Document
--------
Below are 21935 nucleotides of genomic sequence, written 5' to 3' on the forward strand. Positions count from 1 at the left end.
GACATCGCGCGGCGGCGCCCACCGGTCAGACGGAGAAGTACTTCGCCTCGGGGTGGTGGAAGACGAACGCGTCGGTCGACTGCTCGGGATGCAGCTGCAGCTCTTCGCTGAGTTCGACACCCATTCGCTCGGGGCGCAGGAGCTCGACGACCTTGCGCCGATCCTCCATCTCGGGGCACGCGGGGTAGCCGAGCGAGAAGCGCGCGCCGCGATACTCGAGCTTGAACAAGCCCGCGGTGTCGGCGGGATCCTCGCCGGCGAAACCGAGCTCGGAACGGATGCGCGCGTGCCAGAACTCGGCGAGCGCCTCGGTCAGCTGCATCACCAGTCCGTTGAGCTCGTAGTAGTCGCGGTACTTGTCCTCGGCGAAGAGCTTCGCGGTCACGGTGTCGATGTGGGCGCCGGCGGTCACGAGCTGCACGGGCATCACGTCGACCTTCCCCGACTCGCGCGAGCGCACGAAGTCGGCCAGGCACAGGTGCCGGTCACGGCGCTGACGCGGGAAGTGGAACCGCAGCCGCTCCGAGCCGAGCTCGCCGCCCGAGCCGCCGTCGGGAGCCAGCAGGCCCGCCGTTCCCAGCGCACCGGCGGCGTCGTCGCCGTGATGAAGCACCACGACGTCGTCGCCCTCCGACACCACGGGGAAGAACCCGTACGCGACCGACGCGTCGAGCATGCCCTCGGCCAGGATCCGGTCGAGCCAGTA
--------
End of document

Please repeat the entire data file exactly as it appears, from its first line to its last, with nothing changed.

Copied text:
Below are 21935 nucleotides of genomic sequence, written 5' to 3' on the forward strand. Positions count from 1 at the left end.
GACATCGCGCGGCGGCGCCCACCGGTCAGACGGAGAAGTACTTCGCCTCGGGGTGGTGGAAGACGAACGCGTCGGTCGACTGCTCGGGATGCAGCTGCAGCTCTTCGCTGAGTTCGACACCCATTCGCTCGGGGCGCAGGAGCTCGACGACCTTGCGCCGATCCTCCATCTCGGGGCACGCGGGGTAGCCGAGCGAGAAGCGCGCGCCGCGATACTCGAGCTTGAACAAGCCCGCGGTGTCGGCGGGATCCTCGCCGGCGAAACCGAGCTCGGAACGGATGCGCGCGTGCCAGAACTCGGCGAGCGCCTCGGTCAGCTGCATCACCAGTCCGTTGAGCTCGTAGTAGTCGCGGTACTTGTCCTCGGCGAAGAGCTTCGCGGTCACGGTGTCGATGTGGGCGCCGGCGGTCACGAGCTGCACGGGCATCACGTCGACCTTCCCCGACTCGCGCGAGCGCACGAAGTCGGCCAGGCACAGGTGCCGGTCACGGCGCTGACGCGGGAAGTGGAACCGCAGCCGCTCCGAGCCGAGCTCGCCGCCCGAGCCGCCGTCGGGAGCCAGCAGGCCCGCCGTTCCCAGCGCACCGGCGGCGTCGTCGCCGTGATGAAGCACCACGACGTCGTCGCCCTCCGACACCACGGGGAAGAACCCGTACGCGACCGACGCGTCGAGCATGCCCTCGGCCAGGATCCGGTCGAGCCAGTA